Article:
Voting Rights

Making Your Vote Count: Fair Districts Ohio Ballot Initiative

08.18.15

Every 10 years, the federal government carries out a census that leads to the redrawing of congressional and state legislative lines to take population changes into account. However, every state has its own procedure for redrawing these lines. There are some requirements, like districts must have nearly equal populations and must not discriminate on the basis of race or ethnicity.

How Ohio Does It Now

The Ohio General Assembly redraws the congressional lines, subject to gubernatorial veto. On the other hand, the Apportionment Board is responsible for redrawing the state legislative lines. The political commission consists of five-members: the governor, the secretary of state, the auditor, a commission member appointed by the speaker of the Ohio House, and a commission member from the minority political party recommended by the House minority leader.
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The method of redrawing lines in Ohio often leads to gerrymandered districts—the manipulation of district boundaries that favors one party over another. If one party has control of the Ohio General Assembly, and the Executive Branch, the voice of the minority party is sidelined.

After the 2010 U.S. Census, Republicans controlled both houses of the general assembly, as well as the Executive Branch. Republicans packed the Democrats into four congressional districts while giving themselves 12 congressional districts.

Gerrymandering is a serious threat to the civil liberties of Ohioans. During the 1970s, 1980s, and 1990s, the power at the state level was more equitable between both Democrats and Republicans. Since the 2000s, Republicans have controlled all three branches of Ohio. Republicans gained control and redrew the lines to keep returning their majority delegations to Columbus and Washington. In the last two elections, Republicans got 75 percent of the congressional seats in Ohio, with just 55 percent of the vote. Therefore, gerrymandering results in unfair and unequal representation, shuts out the minority voice, and undermines the value of one’s vote.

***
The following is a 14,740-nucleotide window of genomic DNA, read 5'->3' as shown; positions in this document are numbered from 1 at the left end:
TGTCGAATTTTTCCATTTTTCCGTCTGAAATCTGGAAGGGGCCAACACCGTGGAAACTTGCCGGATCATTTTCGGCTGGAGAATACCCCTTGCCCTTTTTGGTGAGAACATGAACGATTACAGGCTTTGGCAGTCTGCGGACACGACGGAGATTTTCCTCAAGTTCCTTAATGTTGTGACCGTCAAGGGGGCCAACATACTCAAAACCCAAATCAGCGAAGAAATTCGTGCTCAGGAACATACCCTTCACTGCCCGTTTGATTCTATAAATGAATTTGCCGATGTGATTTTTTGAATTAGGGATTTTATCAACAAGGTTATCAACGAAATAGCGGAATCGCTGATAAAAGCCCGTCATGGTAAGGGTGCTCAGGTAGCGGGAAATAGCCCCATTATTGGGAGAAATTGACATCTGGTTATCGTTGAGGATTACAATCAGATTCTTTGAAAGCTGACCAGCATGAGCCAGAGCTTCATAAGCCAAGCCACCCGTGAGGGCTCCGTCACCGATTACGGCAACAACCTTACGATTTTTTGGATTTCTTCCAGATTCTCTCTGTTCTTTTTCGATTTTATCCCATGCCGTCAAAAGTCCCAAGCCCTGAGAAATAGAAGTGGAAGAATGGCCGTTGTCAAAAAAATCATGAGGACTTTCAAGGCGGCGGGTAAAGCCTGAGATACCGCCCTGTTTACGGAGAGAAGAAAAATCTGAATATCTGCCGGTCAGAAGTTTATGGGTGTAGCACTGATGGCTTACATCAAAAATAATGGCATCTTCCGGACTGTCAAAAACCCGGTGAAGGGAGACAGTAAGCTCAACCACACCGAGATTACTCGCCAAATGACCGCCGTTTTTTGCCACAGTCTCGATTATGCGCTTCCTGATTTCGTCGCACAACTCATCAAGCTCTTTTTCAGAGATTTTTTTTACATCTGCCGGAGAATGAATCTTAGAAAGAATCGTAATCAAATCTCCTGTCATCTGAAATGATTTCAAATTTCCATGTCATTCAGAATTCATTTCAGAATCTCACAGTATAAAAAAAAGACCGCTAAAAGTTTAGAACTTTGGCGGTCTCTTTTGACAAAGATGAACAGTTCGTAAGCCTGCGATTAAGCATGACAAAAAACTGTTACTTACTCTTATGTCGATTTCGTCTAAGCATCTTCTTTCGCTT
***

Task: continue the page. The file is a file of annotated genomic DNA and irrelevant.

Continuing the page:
A Possible Solution to Gerrymandering

The Ohio Bipartisan Redistricting Commission Amendment 2015, now known as the Fair Districts for Ohio ballot initiative, is a possible solution to the problem of gerrymandering state legislative districts. Both the Ohio House and Senate approved the amendment with bipartisan support to appear on the ballot as Issue One in the general election on November 3, 2015. If the majority of people vote in favor of Issue One, it would go into effect on January 1, 2021. It’s important to note that Issue One only applies to state legislative districts and not congressional districts.

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Issue One would replace the Apportionment Board with the Ohio Redistricting Commission (ORC). With the current setup of the Apportionment Board, the minority party is represented, but outnumbered if the other party controls all three branches of state government. The ORC would consist of seven members: the governor, the auditor, the secretary of state and four people appointed by both the majority and minority leaders in the General Assembly.

Issue One proposes several mechanisms that will prevent one party from hijacking the process and will give Ohioans an opportunity to voice their concerns, including:

  • If officials are unable to approve a plan by the deadline, the governor, the auditor, and the secretary of state can create their own plan with a simple majority vote; however, the redistricting plan will only go into effect for four years, with the commission reconvening to redraw the map.
  • If the redistricting plan is found unconstitutional in court, the commission will have to reconvene and create a new redistricting plan before the next election.
  • Officials have to hold at least three public meetings before voting on the plan.